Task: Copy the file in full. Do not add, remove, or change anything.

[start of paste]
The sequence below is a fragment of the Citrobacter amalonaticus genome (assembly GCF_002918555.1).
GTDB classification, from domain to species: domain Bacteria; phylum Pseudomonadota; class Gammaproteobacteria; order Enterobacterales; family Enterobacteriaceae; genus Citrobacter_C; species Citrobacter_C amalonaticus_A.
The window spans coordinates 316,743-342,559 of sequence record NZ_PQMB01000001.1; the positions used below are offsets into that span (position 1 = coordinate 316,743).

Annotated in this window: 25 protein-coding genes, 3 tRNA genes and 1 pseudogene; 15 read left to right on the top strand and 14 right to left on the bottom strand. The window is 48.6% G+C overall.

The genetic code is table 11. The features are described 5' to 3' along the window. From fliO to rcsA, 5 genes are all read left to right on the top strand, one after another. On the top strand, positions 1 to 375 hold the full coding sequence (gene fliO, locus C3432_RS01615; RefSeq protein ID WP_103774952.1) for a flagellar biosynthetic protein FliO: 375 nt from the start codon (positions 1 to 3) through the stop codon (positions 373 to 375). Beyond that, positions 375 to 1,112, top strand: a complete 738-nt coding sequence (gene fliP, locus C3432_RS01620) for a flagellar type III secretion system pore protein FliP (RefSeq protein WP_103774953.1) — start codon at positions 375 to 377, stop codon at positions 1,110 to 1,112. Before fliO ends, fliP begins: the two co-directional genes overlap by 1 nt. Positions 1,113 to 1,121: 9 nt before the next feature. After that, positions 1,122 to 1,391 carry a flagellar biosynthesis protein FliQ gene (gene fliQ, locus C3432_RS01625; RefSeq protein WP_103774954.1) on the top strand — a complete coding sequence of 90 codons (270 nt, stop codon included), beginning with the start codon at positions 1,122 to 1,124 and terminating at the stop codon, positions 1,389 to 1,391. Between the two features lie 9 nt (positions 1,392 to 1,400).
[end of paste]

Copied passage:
The sequence below is a fragment of the Citrobacter amalonaticus genome (assembly GCF_002918555.1).
GTDB classification, from domain to species: domain Bacteria; phylum Pseudomonadota; class Gammaproteobacteria; order Enterobacterales; family Enterobacteriaceae; genus Citrobacter_C; species Citrobacter_C amalonaticus_A.
The window spans coordinates 316,743-342,559 of sequence record NZ_PQMB01000001.1; the positions used below are offsets into that span (position 1 = coordinate 316,743).

Annotated in this window: 25 protein-coding genes, 3 tRNA genes and 1 pseudogene; 15 read left to right on the top strand and 14 right to left on the bottom strand. The window is 48.6% G+C overall.

The genetic code is table 11. The features are described 5' to 3' along the window. From fliO to rcsA, 5 genes are all read left to right on the top strand, one after another. On the top strand, positions 1 to 375 hold the full coding sequence (gene fliO, locus C3432_RS01615; RefSeq protein ID WP_103774952.1) for a flagellar biosynthetic protein FliO: 375 nt from the start codon (positions 1 to 3) through the stop codon (positions 373 to 375). Beyond that, positions 375 to 1,112, top strand: a complete 738-nt coding sequence (gene fliP, locus C3432_RS01620) for a flagellar type III secretion system pore protein FliP (RefSeq protein WP_103774953.1) — start codon at positions 375 to 377, stop codon at positions 1,110 to 1,112. Before fliO ends, fliP begins: the two co-directional genes overlap by 1 nt. Positions 1,113 to 1,121: 9 nt before the next feature. After that, positions 1,122 to 1,391 carry a flagellar biosynthesis protein FliQ gene (gene fliQ, locus C3432_RS01625; RefSeq protein WP_103774954.1) on the top strand — a complete coding sequence of 90 codons (270 nt, stop codon included), beginning with the start codon at positions 1,122 to 1,124 and terminating at the stop codon, positions 1,389 to 1,391. Between the two features lie 9 nt (positions 1,392 to 1,400).